Cuban people have a tendency to be original and creative... and I'm not just saying that because I'm Cuban. Even in our cooking, we tend to take recipes we have perfected and stir things up to make something completely different. Such is the case with the infamous dish of Vaca Frita.
Now if you're bilingual, you're probably wondering how we can name a dish Fried Cow. But once you learn the history behind the dish and its ingredients, you can figure out the rest. To begin, Vaca Frita is a spin-off of another popular Cuban dish called Ropa Vieja. Yes, my friends, you read correctly - the dish is called Old Clothes. We Cubans take our meal times seriously and since we are known for adding flavor to just about anything, we couldn't help but do the same when it came time to naming these dishes. Ropa Vieja and Vaca Frita go way back in the Cuban culture and many conversations, marriages, business proposals and tender moments have occurred over the sharing of these plates.
Ropa Vieja is a signature shredded beef dish seasoned with traditional Cuban mojo sauce, and prepared in a tomato-based sofrito. It is juicy, delicious and quite popular in our culture. As a matter of fact, growing up, we had Ropa Vieja about once a week. I still remember how excited we used to get when my mom made her classic Ropa Vieja, which was always accompanied by a hearty bowl of soup she made from the substance of the meat. Of course, being as unique and malcriados as we were, some of us preferred the tender, saucy Ropa Vieja, while others of us wanted a crispier version of the same. Therefore, my poor mom had to split the meat and make one batch of Ropa Vieja and another of Vaca Frita. The first required one step, the second required two. Now the family was happy.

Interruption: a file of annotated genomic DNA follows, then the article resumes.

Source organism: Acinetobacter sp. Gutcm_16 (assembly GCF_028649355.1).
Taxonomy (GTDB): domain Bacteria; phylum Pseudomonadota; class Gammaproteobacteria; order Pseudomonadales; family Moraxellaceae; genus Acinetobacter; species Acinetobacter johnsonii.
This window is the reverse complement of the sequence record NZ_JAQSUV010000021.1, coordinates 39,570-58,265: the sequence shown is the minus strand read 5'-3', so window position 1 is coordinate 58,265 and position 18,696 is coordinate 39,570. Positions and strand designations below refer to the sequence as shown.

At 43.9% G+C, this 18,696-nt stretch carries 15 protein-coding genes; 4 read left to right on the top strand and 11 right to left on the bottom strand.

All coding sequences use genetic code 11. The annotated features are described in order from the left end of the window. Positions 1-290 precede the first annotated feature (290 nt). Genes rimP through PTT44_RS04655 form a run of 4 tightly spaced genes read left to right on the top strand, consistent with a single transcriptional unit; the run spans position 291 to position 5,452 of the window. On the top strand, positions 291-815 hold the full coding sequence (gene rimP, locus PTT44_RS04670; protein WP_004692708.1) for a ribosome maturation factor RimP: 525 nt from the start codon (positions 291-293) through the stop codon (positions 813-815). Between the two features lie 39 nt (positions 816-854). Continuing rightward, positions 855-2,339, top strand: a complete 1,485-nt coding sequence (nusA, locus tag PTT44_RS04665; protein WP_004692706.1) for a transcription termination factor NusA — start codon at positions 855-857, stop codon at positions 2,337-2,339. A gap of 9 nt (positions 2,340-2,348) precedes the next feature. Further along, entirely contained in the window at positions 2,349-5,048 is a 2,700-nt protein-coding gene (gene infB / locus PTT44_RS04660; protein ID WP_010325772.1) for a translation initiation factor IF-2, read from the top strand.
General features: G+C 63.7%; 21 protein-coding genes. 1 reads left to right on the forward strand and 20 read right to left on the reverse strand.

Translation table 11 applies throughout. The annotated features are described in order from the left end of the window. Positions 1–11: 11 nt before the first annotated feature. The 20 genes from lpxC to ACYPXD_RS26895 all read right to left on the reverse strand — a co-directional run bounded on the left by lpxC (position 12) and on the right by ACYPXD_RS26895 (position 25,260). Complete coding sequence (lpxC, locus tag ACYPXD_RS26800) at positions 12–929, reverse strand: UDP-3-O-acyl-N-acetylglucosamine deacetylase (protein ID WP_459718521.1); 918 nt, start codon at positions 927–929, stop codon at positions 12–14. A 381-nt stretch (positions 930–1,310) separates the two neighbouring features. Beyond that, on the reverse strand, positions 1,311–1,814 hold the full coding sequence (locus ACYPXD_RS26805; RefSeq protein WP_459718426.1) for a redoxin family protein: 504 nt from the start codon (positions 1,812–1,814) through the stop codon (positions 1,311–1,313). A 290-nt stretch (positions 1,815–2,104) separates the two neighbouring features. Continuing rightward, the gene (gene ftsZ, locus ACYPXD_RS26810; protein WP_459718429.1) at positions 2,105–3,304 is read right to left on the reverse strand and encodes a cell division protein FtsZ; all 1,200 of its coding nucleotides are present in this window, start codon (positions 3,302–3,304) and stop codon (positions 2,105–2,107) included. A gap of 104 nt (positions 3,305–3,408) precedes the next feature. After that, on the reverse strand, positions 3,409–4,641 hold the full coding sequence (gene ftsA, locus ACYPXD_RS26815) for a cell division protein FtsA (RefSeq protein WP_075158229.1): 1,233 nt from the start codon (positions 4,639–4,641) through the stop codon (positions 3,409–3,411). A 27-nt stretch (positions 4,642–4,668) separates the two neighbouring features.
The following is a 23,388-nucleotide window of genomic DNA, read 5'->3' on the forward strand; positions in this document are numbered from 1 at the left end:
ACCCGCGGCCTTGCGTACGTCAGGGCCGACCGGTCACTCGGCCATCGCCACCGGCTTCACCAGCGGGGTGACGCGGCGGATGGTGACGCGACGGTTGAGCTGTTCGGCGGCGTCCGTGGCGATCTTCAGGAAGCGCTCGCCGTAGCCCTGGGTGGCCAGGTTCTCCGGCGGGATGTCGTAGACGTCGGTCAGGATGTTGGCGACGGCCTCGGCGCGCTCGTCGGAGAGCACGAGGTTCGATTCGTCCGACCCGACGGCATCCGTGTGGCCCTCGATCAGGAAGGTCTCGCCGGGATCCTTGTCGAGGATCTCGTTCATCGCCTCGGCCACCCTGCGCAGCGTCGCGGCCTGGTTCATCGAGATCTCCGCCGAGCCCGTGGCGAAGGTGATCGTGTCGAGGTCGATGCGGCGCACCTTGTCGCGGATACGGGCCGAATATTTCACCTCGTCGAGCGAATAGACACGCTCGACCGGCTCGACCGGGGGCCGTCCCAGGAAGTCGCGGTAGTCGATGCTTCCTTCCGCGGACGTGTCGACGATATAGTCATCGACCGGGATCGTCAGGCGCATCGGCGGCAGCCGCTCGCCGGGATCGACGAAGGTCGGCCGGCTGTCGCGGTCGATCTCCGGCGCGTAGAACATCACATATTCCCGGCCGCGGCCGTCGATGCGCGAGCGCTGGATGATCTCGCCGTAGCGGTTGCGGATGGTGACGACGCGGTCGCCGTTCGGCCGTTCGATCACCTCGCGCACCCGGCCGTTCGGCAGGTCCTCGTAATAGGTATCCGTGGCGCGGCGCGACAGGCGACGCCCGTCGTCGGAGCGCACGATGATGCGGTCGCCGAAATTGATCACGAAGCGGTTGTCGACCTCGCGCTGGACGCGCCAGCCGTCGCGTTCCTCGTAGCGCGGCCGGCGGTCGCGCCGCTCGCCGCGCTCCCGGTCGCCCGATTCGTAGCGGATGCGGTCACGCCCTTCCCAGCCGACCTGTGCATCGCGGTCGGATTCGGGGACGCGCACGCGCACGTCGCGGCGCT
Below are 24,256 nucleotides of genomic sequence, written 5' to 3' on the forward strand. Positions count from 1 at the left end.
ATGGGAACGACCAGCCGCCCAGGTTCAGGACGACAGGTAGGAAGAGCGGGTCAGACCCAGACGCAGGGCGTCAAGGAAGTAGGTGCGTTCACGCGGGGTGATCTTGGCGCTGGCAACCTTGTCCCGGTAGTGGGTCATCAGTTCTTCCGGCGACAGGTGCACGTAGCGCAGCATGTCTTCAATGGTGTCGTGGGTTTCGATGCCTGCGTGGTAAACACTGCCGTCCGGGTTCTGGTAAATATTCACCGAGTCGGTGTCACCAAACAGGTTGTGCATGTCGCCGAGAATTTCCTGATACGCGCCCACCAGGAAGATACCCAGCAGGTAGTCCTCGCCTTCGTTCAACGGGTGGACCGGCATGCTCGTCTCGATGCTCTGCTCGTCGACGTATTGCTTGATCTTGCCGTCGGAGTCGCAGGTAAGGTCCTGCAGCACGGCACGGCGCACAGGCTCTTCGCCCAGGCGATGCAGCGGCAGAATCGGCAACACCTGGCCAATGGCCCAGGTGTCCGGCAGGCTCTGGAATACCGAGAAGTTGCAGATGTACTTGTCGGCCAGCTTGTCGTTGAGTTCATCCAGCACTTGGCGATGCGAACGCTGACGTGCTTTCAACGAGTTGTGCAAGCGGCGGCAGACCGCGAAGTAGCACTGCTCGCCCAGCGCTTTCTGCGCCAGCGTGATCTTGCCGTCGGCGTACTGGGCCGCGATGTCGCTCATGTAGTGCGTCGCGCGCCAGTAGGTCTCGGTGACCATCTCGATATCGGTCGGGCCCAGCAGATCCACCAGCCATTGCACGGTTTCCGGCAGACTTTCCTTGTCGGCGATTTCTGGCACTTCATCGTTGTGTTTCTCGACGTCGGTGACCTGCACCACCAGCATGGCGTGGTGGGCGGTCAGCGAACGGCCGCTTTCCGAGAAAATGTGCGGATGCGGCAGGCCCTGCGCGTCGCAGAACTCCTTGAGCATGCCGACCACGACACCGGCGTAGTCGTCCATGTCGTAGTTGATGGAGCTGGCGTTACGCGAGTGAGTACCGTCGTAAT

Vaca Frita is the offspring of Ropa Vieja. The process of cooking the meat in the ingredients is cut short and once the marinade is absorbed, the meat is then shredded further and fried with a good helping of onions. Instead of a stew-like meat dish, you end up with a texture-filled meat delight, which fills your senses with its crispy outside, and juicy inside. The lime and unique, traditional spices give the dish a special kick, that always takes me back to those family dinners at home. It doesn't matter where we are, or who we're with, whenever I make a Vaca Frita dinner, I always remember to have a serving of Ropa Vieja on the side for my own malcriados and that hearty soup we used to start our dinner with and compliment my mom for making. You see, I'm not really sure if it's about the flavor of the food or the importance of the memories it incites. I think the pleasure my family and I derive from eating dishes like Vaca Frita is the emphasis they place on tradition, values, family and culture.
I'd like to share our family's Vaca Frita recipe with you so you can have a taste of what made me who I am and how important my cultural traditions are to me.